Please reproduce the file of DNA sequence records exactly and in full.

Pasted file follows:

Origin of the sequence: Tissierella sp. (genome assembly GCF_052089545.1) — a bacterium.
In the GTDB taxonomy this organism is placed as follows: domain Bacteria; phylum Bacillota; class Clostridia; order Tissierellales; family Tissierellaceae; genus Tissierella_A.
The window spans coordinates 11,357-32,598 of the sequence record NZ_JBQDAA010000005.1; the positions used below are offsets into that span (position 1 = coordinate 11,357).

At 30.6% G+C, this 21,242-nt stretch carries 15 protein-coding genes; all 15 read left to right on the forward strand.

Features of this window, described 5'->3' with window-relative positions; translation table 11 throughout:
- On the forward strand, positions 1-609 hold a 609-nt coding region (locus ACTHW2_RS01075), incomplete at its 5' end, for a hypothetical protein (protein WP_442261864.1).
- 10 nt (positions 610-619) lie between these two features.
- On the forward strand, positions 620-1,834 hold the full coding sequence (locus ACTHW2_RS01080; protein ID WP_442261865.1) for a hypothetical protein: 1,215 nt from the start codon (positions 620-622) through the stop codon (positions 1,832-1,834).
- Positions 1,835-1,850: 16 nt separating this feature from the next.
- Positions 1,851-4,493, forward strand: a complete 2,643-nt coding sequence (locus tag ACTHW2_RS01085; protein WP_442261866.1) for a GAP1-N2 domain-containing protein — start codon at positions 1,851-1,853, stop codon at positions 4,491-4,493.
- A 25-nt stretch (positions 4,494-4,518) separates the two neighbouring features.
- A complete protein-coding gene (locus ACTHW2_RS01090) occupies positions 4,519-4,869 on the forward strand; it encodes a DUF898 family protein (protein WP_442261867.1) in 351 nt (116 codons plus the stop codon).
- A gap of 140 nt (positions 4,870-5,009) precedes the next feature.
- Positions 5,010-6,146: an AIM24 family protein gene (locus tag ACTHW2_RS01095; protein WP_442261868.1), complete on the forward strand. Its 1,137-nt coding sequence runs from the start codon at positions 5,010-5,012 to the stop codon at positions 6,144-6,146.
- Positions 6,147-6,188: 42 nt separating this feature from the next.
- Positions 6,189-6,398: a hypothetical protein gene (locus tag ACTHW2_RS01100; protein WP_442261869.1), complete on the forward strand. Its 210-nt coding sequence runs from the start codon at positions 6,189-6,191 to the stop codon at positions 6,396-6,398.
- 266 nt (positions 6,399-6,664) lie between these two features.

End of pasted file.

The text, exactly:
Origin of the sequence: Tissierella sp. (genome assembly GCF_052089545.1) — a bacterium.
In the GTDB taxonomy this organism is placed as follows: domain Bacteria; phylum Bacillota; class Clostridia; order Tissierellales; family Tissierellaceae; genus Tissierella_A.
The window spans coordinates 11,357-32,598 of the sequence record NZ_JBQDAA010000005.1; the positions used below are offsets into that span (position 1 = coordinate 11,357).

At 30.6% G+C, this 21,242-nt stretch carries 15 protein-coding genes; all 15 read left to right on the forward strand.

Features of this window, described 5'->3' with window-relative positions; translation table 11 throughout:
- On the forward strand, positions 1-609 hold a 609-nt coding region (locus ACTHW2_RS01075), incomplete at its 5' end, for a hypothetical protein (protein WP_442261864.1).
- 10 nt (positions 610-619) lie between these two features.
- On the forward strand, positions 620-1,834 hold the full coding sequence (locus ACTHW2_RS01080; protein ID WP_442261865.1) for a hypothetical protein: 1,215 nt from the start codon (positions 620-622) through the stop codon (positions 1,832-1,834).
- Positions 1,835-1,850: 16 nt separating this feature from the next.
- Positions 1,851-4,493, forward strand: a complete 2,643-nt coding sequence (locus tag ACTHW2_RS01085; protein WP_442261866.1) for a GAP1-N2 domain-containing protein — start codon at positions 1,851-1,853, stop codon at positions 4,491-4,493.
- A 25-nt stretch (positions 4,494-4,518) separates the two neighbouring features.
- A complete protein-coding gene (locus ACTHW2_RS01090) occupies positions 4,519-4,869 on the forward strand; it encodes a DUF898 family protein (protein WP_442261867.1) in 351 nt (116 codons plus the stop codon).
- A gap of 140 nt (positions 4,870-5,009) precedes the next feature.
- Positions 5,010-6,146: an AIM24 family protein gene (locus tag ACTHW2_RS01095; protein WP_442261868.1), complete on the forward strand. Its 1,137-nt coding sequence runs from the start codon at positions 5,010-5,012 to the stop codon at positions 6,144-6,146.
- Positions 6,147-6,188: 42 nt separating this feature from the next.
- Positions 6,189-6,398: a hypothetical protein gene (locus tag ACTHW2_RS01100; protein WP_442261869.1), complete on the forward strand. Its 210-nt coding sequence runs from the start codon at positions 6,189-6,191 to the stop codon at positions 6,396-6,398.
- 266 nt (positions 6,399-6,664) lie between these two features.